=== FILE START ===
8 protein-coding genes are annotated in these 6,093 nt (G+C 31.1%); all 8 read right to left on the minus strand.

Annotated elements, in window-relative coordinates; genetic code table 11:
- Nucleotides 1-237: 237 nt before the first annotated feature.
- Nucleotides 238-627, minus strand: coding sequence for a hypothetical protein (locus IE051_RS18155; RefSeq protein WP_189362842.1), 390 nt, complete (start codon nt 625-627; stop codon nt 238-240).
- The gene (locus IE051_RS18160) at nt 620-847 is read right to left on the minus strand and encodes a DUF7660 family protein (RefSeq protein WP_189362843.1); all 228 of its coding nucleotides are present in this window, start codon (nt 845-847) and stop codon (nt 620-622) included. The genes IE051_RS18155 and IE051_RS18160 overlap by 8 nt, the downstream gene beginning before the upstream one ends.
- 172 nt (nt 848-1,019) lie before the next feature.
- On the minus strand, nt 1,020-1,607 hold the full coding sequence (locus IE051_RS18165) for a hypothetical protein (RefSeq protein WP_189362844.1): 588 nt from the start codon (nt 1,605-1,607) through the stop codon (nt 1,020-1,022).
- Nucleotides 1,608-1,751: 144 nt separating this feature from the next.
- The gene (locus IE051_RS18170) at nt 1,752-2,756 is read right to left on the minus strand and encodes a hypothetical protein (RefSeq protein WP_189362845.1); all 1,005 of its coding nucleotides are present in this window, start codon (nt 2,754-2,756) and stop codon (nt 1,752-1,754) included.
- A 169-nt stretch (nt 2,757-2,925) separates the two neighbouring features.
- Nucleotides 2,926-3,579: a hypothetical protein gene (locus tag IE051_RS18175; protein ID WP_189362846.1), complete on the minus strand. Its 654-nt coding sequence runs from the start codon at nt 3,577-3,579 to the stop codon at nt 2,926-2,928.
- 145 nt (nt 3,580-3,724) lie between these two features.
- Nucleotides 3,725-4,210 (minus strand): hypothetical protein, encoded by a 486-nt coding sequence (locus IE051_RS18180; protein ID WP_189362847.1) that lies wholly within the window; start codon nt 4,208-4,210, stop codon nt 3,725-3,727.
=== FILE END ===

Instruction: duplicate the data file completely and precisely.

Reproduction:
8 protein-coding genes are annotated in these 6,093 nt (G+C 31.1%); all 8 read right to left on the minus strand.

Annotated elements, in window-relative coordinates; genetic code table 11:
- Nucleotides 1-237: 237 nt before the first annotated feature.
- Nucleotides 238-627, minus strand: coding sequence for a hypothetical protein (locus IE051_RS18155; RefSeq protein WP_189362842.1), 390 nt, complete (start codon nt 625-627; stop codon nt 238-240).
- The gene (locus IE051_RS18160) at nt 620-847 is read right to left on the minus strand and encodes a DUF7660 family protein (RefSeq protein WP_189362843.1); all 228 of its coding nucleotides are present in this window, start codon (nt 845-847) and stop codon (nt 620-622) included. The genes IE051_RS18155 and IE051_RS18160 overlap by 8 nt, the downstream gene beginning before the upstream one ends.
- 172 nt (nt 848-1,019) lie before the next feature.
- On the minus strand, nt 1,020-1,607 hold the full coding sequence (locus IE051_RS18165) for a hypothetical protein (RefSeq protein WP_189362844.1): 588 nt from the start codon (nt 1,605-1,607) through the stop codon (nt 1,020-1,022).
- Nucleotides 1,608-1,751: 144 nt separating this feature from the next.
- The gene (locus IE051_RS18170) at nt 1,752-2,756 is read right to left on the minus strand and encodes a hypothetical protein (RefSeq protein WP_189362845.1); all 1,005 of its coding nucleotides are present in this window, start codon (nt 2,754-2,756) and stop codon (nt 1,752-1,754) included.
- A 169-nt stretch (nt 2,757-2,925) separates the two neighbouring features.
- Nucleotides 2,926-3,579: a hypothetical protein gene (locus tag IE051_RS18175; protein ID WP_189362846.1), complete on the minus strand. Its 654-nt coding sequence runs from the start codon at nt 3,577-3,579 to the stop codon at nt 2,926-2,928.
- 145 nt (nt 3,580-3,724) lie between these two features.
- Nucleotides 3,725-4,210 (minus strand): hypothetical protein, encoded by a 486-nt coding sequence (locus IE051_RS18180; protein ID WP_189362847.1) that lies wholly within the window; start codon nt 4,208-4,210, stop codon nt 3,725-3,727.